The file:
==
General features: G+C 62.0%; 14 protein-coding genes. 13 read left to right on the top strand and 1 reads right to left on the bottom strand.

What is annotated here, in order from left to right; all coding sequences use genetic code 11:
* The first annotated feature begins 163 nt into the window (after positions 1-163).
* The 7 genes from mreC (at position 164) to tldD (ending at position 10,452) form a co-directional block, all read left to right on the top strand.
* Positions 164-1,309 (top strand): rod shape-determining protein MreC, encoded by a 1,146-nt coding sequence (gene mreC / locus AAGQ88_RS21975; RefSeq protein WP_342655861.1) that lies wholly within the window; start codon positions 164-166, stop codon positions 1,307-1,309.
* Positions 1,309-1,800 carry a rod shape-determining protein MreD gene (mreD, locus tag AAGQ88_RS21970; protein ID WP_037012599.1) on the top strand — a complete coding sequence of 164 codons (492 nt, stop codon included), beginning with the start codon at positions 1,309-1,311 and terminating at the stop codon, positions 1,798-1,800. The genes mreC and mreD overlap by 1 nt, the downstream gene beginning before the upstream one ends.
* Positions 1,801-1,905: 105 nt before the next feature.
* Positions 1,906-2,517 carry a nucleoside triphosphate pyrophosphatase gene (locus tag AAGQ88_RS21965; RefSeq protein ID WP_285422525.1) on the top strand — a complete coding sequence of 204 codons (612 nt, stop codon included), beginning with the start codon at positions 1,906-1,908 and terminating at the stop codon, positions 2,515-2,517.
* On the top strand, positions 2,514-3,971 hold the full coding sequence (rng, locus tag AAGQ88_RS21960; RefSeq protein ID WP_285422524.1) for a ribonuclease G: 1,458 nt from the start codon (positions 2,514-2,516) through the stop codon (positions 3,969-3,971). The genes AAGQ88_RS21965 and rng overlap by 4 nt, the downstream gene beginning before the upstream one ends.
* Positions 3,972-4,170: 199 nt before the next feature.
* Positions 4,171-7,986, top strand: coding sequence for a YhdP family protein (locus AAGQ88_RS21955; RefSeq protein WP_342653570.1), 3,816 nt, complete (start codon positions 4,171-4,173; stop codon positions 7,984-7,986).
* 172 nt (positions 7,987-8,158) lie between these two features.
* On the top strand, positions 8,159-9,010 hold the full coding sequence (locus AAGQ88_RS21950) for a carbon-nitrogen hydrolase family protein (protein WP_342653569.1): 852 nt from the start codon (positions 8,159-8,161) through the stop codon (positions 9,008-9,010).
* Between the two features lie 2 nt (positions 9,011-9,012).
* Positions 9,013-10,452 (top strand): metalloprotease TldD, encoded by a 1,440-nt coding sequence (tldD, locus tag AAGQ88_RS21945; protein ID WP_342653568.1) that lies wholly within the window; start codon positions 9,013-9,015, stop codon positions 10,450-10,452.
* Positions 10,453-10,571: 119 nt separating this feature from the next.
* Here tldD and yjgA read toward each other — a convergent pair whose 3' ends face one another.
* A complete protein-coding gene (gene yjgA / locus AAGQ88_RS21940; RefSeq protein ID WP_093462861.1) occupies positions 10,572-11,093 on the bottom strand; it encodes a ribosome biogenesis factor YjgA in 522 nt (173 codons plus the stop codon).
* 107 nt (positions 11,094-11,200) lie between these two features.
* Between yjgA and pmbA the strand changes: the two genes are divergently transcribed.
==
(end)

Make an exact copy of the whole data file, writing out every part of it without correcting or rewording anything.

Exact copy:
General features: G+C 62.0%; 14 protein-coding genes. 13 read left to right on the top strand and 1 reads right to left on the bottom strand.

What is annotated here, in order from left to right; all coding sequences use genetic code 11:
* The first annotated feature begins 163 nt into the window (after positions 1-163).
* The 7 genes from mreC (at position 164) to tldD (ending at position 10,452) form a co-directional block, all read left to right on the top strand.
* Positions 164-1,309 (top strand): rod shape-determining protein MreC, encoded by a 1,146-nt coding sequence (gene mreC / locus AAGQ88_RS21975; RefSeq protein WP_342655861.1) that lies wholly within the window; start codon positions 164-166, stop codon positions 1,307-1,309.
* Positions 1,309-1,800 carry a rod shape-determining protein MreD gene (mreD, locus tag AAGQ88_RS21970; protein ID WP_037012599.1) on the top strand — a complete coding sequence of 164 codons (492 nt, stop codon included), beginning with the start codon at positions 1,309-1,311 and terminating at the stop codon, positions 1,798-1,800. The genes mreC and mreD overlap by 1 nt, the downstream gene beginning before the upstream one ends.
* Positions 1,801-1,905: 105 nt before the next feature.
* Positions 1,906-2,517 carry a nucleoside triphosphate pyrophosphatase gene (locus tag AAGQ88_RS21965; RefSeq protein ID WP_285422525.1) on the top strand — a complete coding sequence of 204 codons (612 nt, stop codon included), beginning with the start codon at positions 1,906-1,908 and terminating at the stop codon, positions 2,515-2,517.
* On the top strand, positions 2,514-3,971 hold the full coding sequence (rng, locus tag AAGQ88_RS21960; RefSeq protein ID WP_285422524.1) for a ribonuclease G: 1,458 nt from the start codon (positions 2,514-2,516) through the stop codon (positions 3,969-3,971). The genes AAGQ88_RS21965 and rng overlap by 4 nt, the downstream gene beginning before the upstream one ends.
* Positions 3,972-4,170: 199 nt before the next feature.
* Positions 4,171-7,986, top strand: coding sequence for a YhdP family protein (locus AAGQ88_RS21955; RefSeq protein WP_342653570.1), 3,816 nt, complete (start codon positions 4,171-4,173; stop codon positions 7,984-7,986).
* 172 nt (positions 7,987-8,158) lie between these two features.
* On the top strand, positions 8,159-9,010 hold the full coding sequence (locus AAGQ88_RS21950) for a carbon-nitrogen hydrolase family protein (protein WP_342653569.1): 852 nt from the start codon (positions 8,159-8,161) through the stop codon (positions 9,008-9,010).
* Between the two features lie 2 nt (positions 9,011-9,012).
* Positions 9,013-10,452 (top strand): metalloprotease TldD, encoded by a 1,440-nt coding sequence (tldD, locus tag AAGQ88_RS21945; protein ID WP_342653568.1) that lies wholly within the window; start codon positions 9,013-9,015, stop codon positions 10,450-10,452.
* Positions 10,453-10,571: 119 nt separating this feature from the next.
* Here tldD and yjgA read toward each other — a convergent pair whose 3' ends face one another.
* A complete protein-coding gene (gene yjgA / locus AAGQ88_RS21940; RefSeq protein ID WP_093462861.1) occupies positions 10,572-11,093 on the bottom strand; it encodes a ribosome biogenesis factor YjgA in 522 nt (173 codons plus the stop codon).
* 107 nt (positions 11,094-11,200) lie between these two features.
* Between yjgA and pmbA the strand changes: the two genes are divergently transcribed.